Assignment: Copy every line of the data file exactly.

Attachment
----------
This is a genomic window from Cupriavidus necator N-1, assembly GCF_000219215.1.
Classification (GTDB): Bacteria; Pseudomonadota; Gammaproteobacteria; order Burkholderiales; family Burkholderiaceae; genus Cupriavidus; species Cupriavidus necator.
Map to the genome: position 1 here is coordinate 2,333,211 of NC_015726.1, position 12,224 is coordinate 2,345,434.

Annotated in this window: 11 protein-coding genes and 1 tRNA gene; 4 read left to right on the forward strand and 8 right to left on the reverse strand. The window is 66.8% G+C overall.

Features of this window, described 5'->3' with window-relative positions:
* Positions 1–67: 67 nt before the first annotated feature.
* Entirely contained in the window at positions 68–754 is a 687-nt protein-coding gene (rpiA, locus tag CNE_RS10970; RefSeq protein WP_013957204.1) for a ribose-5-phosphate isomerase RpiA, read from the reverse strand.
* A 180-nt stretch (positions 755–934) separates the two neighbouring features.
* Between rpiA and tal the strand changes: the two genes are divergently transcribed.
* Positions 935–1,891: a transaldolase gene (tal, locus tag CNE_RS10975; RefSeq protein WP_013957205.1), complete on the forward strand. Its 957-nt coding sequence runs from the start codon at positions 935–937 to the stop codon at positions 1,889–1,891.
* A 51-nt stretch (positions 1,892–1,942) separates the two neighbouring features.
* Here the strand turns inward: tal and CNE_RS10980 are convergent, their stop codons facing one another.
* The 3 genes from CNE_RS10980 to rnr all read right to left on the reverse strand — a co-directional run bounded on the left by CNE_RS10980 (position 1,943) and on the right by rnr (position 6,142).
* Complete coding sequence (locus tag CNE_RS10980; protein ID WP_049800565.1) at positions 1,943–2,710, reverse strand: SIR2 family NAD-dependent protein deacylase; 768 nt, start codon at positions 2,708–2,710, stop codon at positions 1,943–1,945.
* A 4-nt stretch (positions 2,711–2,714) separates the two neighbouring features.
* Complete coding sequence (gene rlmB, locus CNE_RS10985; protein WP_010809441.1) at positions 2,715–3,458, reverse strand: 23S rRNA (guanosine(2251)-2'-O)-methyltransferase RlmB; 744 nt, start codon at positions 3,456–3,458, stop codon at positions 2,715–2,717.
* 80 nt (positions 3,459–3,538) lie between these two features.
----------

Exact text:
This is a genomic window from Cupriavidus necator N-1, assembly GCF_000219215.1.
Classification (GTDB): Bacteria; Pseudomonadota; Gammaproteobacteria; order Burkholderiales; family Burkholderiaceae; genus Cupriavidus; species Cupriavidus necator.
Map to the genome: position 1 here is coordinate 2,333,211 of NC_015726.1, position 12,224 is coordinate 2,345,434.

Annotated in this window: 11 protein-coding genes and 1 tRNA gene; 4 read left to right on the forward strand and 8 right to left on the reverse strand. The window is 66.8% G+C overall.

Features of this window, described 5'->3' with window-relative positions:
* Positions 1–67: 67 nt before the first annotated feature.
* Entirely contained in the window at positions 68–754 is a 687-nt protein-coding gene (rpiA, locus tag CNE_RS10970; RefSeq protein WP_013957204.1) for a ribose-5-phosphate isomerase RpiA, read from the reverse strand.
* A 180-nt stretch (positions 755–934) separates the two neighbouring features.
* Between rpiA and tal the strand changes: the two genes are divergently transcribed.
* Positions 935–1,891: a transaldolase gene (tal, locus tag CNE_RS10975; RefSeq protein WP_013957205.1), complete on the forward strand. Its 957-nt coding sequence runs from the start codon at positions 935–937 to the stop codon at positions 1,889–1,891.
* A 51-nt stretch (positions 1,892–1,942) separates the two neighbouring features.
* Here the strand turns inward: tal and CNE_RS10980 are convergent, their stop codons facing one another.
* The 3 genes from CNE_RS10980 to rnr all read right to left on the reverse strand — a co-directional run bounded on the left by CNE_RS10980 (position 1,943) and on the right by rnr (position 6,142).
* Complete coding sequence (locus tag CNE_RS10980; protein ID WP_049800565.1) at positions 1,943–2,710, reverse strand: SIR2 family NAD-dependent protein deacylase; 768 nt, start codon at positions 2,708–2,710, stop codon at positions 1,943–1,945.
* A 4-nt stretch (positions 2,711–2,714) separates the two neighbouring features.
* Complete coding sequence (gene rlmB, locus CNE_RS10985; protein WP_010809441.1) at positions 2,715–3,458, reverse strand: 23S rRNA (guanosine(2251)-2'-O)-methyltransferase RlmB; 744 nt, start codon at positions 3,456–3,458, stop codon at positions 2,715–2,717.
* 80 nt (positions 3,459–3,538) lie between these two features.